The government, though, created several treaties for them to settle in peace. Eventually the Native Americans population died, mostly because of diseases and fights they interacted with the white settlers. Next is the political document of the Northwest Ordinance and... ... middle of paper ... ... affected by the presence of white settlers, they also affected then, In conclusion, the Native Americans have affected the United States of America even if it may not seem like it. Narrowing the ideas down, this can be concluded: Native Americans and whites had a troublesome relationship and because of that, they formed what America is today. Native Americans had to give up their lands and head out west due to the American government.
These problems caused them to be driven from their homes then being put into internment camps, and then being forcefully moved to a strange land. The situation of the Cherokee got more complicated after the States Rights issue and a long fight between the federal government and Georgia. Such as, Georgia ceding its western lands were they wanted all titles of land that was heard by Indians to be extinguishing, but this did not happen because the Cherokees were certified by a treaty. When gold was found on Cherokee land the effort of removing them from their lands was increased. Then in 1830 the congress passed A Indian removal act that directed the Executive branch to make an agreement for Indian lands.
In 1830 a landmark statut... ... middle of paper ... ... as the beginning of removal. Very quickly it became obvious that the Cherokee and other Indians were not welcome anymore, and if they fought they would be killed. The country they had been battling with began winning the war, and there was little to do but leave their cherished land. It was now an obvious sign to these people that they were going to be forcefully relocated to new lands, and the treaty that had been signed gave our government full power to do so without any questions. Congress, President Jackson, and the people coexisting with the Indians began showing their true colors, their true thoughts, and their true feelings.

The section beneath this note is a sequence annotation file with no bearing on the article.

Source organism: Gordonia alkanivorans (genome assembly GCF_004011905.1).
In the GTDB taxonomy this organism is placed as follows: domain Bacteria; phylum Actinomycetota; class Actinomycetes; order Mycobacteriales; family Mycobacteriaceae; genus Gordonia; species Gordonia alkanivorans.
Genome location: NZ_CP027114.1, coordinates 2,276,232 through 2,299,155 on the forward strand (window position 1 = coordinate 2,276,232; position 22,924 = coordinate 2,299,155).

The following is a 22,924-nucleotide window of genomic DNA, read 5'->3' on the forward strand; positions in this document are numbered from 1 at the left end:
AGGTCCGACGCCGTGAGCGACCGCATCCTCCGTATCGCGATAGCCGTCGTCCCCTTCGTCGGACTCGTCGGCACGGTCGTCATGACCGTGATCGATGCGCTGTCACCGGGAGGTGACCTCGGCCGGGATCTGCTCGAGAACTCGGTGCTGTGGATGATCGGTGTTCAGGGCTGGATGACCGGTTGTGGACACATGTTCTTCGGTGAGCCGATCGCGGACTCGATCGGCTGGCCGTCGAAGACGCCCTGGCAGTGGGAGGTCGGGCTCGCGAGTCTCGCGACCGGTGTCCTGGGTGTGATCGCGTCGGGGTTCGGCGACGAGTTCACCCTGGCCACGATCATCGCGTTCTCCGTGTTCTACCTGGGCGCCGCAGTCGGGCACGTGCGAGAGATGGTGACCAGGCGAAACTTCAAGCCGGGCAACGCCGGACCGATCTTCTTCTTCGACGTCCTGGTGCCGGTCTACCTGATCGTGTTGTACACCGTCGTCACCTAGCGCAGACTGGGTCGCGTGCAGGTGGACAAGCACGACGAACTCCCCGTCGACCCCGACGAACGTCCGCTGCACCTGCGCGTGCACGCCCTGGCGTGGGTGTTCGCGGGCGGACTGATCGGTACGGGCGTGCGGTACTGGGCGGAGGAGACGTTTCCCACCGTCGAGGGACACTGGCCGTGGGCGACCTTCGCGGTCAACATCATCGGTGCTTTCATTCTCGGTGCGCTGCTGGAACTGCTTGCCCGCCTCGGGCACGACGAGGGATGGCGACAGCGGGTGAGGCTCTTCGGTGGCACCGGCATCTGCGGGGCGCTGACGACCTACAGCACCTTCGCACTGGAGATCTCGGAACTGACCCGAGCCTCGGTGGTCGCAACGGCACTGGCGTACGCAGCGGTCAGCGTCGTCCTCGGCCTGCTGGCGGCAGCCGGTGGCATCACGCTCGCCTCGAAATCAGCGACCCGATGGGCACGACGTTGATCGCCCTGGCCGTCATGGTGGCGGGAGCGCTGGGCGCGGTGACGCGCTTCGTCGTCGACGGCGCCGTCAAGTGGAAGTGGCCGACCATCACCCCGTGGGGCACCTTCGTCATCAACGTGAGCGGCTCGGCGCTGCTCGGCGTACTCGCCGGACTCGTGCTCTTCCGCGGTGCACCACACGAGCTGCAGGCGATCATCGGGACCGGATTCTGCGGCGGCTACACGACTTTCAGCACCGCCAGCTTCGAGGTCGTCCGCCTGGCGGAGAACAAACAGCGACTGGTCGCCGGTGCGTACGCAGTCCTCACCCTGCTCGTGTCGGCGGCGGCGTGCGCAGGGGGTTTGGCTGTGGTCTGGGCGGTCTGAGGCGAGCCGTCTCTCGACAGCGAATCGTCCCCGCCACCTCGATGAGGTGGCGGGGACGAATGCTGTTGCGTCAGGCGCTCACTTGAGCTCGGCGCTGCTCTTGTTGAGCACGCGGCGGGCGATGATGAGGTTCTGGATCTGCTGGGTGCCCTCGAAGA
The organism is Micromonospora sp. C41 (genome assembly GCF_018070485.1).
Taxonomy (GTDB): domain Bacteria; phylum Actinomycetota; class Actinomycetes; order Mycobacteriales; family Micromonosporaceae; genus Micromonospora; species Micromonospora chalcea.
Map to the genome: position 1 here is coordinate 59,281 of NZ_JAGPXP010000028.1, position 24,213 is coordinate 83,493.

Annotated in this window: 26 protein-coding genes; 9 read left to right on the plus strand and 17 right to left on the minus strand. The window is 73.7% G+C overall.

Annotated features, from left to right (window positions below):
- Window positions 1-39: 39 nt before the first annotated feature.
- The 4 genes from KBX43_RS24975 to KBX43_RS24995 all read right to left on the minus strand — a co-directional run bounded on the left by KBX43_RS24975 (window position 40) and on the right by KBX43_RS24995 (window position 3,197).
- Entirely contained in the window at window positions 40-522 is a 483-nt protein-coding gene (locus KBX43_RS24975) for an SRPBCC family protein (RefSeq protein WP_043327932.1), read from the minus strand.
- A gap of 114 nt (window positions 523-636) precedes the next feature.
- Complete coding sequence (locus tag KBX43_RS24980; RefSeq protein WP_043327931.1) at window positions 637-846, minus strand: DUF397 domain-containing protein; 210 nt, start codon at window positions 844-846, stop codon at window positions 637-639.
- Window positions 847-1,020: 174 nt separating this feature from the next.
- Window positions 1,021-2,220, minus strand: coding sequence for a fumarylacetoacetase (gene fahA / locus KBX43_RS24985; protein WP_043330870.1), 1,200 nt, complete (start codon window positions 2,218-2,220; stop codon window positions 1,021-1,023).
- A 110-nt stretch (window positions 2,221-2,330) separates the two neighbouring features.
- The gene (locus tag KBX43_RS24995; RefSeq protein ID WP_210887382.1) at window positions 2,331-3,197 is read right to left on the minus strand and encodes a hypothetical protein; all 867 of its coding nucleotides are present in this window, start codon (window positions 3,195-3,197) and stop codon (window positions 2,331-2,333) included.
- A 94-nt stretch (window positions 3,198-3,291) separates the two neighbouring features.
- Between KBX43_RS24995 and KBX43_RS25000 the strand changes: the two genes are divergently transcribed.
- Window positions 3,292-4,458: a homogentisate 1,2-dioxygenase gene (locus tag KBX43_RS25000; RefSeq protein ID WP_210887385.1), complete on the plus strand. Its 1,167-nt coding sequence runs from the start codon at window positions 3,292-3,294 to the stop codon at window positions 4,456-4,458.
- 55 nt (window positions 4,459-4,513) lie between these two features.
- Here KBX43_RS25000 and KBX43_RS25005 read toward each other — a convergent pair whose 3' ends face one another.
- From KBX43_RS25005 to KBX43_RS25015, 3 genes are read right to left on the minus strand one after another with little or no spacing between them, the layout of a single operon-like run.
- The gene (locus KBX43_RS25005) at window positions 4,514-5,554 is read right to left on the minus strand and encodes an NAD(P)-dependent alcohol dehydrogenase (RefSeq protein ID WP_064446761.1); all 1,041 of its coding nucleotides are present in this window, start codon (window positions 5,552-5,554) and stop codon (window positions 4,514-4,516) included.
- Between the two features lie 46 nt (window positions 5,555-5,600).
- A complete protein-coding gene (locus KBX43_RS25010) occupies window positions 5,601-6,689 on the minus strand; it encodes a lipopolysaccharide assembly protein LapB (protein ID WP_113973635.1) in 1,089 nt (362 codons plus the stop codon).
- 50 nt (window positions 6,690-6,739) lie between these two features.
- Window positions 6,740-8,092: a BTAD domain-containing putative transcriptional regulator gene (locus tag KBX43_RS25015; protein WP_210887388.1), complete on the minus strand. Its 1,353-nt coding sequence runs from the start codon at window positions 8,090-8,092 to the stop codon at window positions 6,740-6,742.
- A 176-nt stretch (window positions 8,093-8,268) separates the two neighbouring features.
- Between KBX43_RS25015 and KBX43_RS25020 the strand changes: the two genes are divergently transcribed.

This was seen as an act of hostility across the states. Then in 1830 congress passed the Indian Removal Act. In response to this act a Cherokee named Aitooweyah wrote this to John Ross, the principle chief “We, the great mass of the people think only of the love we have to our land for…we do love the land where we were brought up. We will never let our hold on this land go…to let it go it will be like throwing away…[our] mother that gave…[us] birth””. The act led to two Supreme Court cases: Cherokee Nation v. Georgia and Worcester v. Georgia.
This act allowed the president exchange Indian lands for land west of the Mississippi River. This act was unfair to the Cherokee nation and the Indian people because they had no say in the passing of this act. Supporters of the removal act said that it would allow for Americans and immigrants to... ... middle of paper ... ...reserve community structures such as clan and kin relationships (nationalhumanitiescenter.org). The removal of the Cherokee Indians from their lands in the southeast is the largest Indian relocation in American history (Sides 362). It was unjust for the Americans to seize Indian land in order to make room for more Americans and immigrants.